#36

A lovely young couple came to my clinic room in Tingchou branch this Tuesday in the afternoon. Although it was raining, they took MRT to Gongguan (Exit 4) and walk 5 minutes to TSGH Tingchou branch. They didn’t have any discomfort, not really. After one and a half year living in Taiwan, they came here to try acupuncture before moving back to US. I chatted with them and took their medical history. For the husband, I used electro-acupuncture on his nape and four limbs and cupping on the lower back. For the wife, since she felt a little bit soreness on the right shoulder, scapula and wrist because of carrying heavy backpack for a long time. I inserted some acupuncture needles on these region and the passing by meridian and other acupoints. After 15 minutes, the nurse pulled out the needles and cups. It’s my pleasure to have them experienced acupuncture, they loved it! I can practice taking history in English,too. I also enjoy making friends with foreigners, I hope one day I can go abroad to practice TCM.


#37

We had a consultation from Western medicine inpatient ward last week. Normally, we have 50-70 consultations every month in TSGH. It was a 70 year old male who suffer from hiccup for 8 days. He is a colon cancer patient status post chemotherapy and radiotherapy. This time, he was admitted due to 24/7 hiccup. The western medicine doctors ordered all the exams they could possibly done and nothing except some bowel gas was found. And the drugs didn’t seem to be effective. Patient still suffer from nonstop hiccup after treatment for a week. So they consulted Chinese medicine department for relieving his hiccup. After evaluating the patient’s condition, we use acupuncture and moxibustion on the abdomen (3 needles) and both legs (4 needles). Three times a week (Last Monday, Wednesday and Friday). Last Tuesday, the hiccup stopped for three hours while he’s sleeping. We began to prescribe some herbal medicine since last Wednesday. Last Friday, the patient stopped hiccup shortly after the acupuncture and moxibustion. When we visited him on this Monday(yesterday), he said he’s free of hiccup for the whole weekend. He had some good quality sleep for the weekend. We’re amazed by the effectiveness of acupuncture. The traditional Chinese medicine theories that guid us to use acupuncture and herbal medicine are proved to be effective by our daily practice. Just a clinical experience, sharing here with you.


#38

That sounds like a pretty bad case of the hiccups! Good to hear you helped him get rid of them. Must have been super annoying.


#39

Thanks rocky raccoon for your reply. The patient was discharged this Friday morning, we prescribed a week herbal medicine for him and schedule an appointment in next week. Although we stayed humble and didn’t want to take full credit, he and his wife thanks us for solving his hiccup problem. We believe that the nerve system which controls GI system is so complicated that even with nowaday technology, some mechanism still can’t be fully understood. However, in the TCM theory, there’s something we think might be the problem and we treated the patient according to our hypathosis. Thankfully, the result seems to prove that our hypothesis is correct. We’re also very excited and encouraged.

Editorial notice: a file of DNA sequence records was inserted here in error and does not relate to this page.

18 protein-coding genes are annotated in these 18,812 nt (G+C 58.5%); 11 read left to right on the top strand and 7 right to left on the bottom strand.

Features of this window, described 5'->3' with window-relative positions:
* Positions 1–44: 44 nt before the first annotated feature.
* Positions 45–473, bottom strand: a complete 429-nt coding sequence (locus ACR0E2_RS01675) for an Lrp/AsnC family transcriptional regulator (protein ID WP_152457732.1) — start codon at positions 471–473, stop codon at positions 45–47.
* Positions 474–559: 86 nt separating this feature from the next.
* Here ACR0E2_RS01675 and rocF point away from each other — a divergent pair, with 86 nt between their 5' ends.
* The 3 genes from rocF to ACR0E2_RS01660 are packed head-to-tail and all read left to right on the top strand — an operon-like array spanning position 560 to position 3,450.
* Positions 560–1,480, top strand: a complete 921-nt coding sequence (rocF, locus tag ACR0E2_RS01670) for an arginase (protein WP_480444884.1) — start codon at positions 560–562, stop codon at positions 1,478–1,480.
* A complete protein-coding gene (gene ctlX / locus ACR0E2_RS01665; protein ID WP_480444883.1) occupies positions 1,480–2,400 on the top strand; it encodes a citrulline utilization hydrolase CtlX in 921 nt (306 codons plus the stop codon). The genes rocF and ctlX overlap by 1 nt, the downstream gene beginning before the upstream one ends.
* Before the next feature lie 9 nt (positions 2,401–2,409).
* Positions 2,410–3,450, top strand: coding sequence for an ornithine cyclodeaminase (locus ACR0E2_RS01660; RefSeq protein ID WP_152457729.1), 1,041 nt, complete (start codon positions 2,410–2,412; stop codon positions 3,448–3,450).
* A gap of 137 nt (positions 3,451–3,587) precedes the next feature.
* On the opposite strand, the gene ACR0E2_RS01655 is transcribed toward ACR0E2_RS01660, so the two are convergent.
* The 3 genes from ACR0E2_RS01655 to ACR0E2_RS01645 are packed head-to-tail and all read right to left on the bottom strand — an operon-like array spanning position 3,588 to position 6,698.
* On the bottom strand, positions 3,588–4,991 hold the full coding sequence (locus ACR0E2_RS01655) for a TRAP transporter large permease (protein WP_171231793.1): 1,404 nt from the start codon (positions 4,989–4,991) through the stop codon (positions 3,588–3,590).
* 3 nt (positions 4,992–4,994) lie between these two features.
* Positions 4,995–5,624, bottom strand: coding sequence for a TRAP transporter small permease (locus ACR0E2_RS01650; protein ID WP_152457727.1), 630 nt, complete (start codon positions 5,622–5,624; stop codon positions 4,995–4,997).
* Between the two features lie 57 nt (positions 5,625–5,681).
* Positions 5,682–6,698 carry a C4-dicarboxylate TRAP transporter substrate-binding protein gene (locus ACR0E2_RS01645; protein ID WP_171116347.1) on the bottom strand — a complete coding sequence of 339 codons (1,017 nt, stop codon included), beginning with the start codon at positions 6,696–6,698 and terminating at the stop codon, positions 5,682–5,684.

#40

Recently, I do a little calculaiton and review the patients I’ve treated.
There were 2,391 person-time visits in 2014.
Approximately 1/3 of them took only Chinese herbal medicine, 1/3 for acupuncture only, 1/3 receive both acupuncture and herbal medicine. Below are the main discomfort they came for help, you’ll know better about the situation when Taiwanese turn to TCM for help.

[color=#0000FF]The most frequent chief complaints are: [/color]common cold, cough, allergic rhinitis, GI disorder (constipation, diarrhea, GERD, stomachache, abdomenal distension), asthma, chest pain/tightness, menstrual disorder, dysmenorrhea, acne, insomnia, neck stiffness, back and low back pain, sciatica, joint pain, muscle soreness, trigger finger, stroke (stable), facial palsy, headache, dizziness, cold limbs, fatigue, pruritus, DM, HTN, sjogren’s’ syndrome, anemia, etc.

[color=#0000FF]Other less frequent chief complaints are:[/color] gray hair, MDD, herpes zoster, to lose weight, to increase height (teenagers), lack of breast milk, brest enlargement,early ejaculation, foamy urine, bad breath, carpal tunnel syndrome, patella femoral syndrome, DeQuervain’s syndrome, cancer adjuvant therapy ( However, senior TCM doctors see lots of cancer patients).

I feel blessed, grateful and proud to be a TCM doctor since I love to solve all kinds of physical and mental problems for patients. The most important thing is, I believe patients are the best teachers and I did learn a lot from them. I am in my early thirties and I’ll keep learning more and more, refining my medical expertise as well as the way communicating with patients and their family. This is indeed the best job in the world!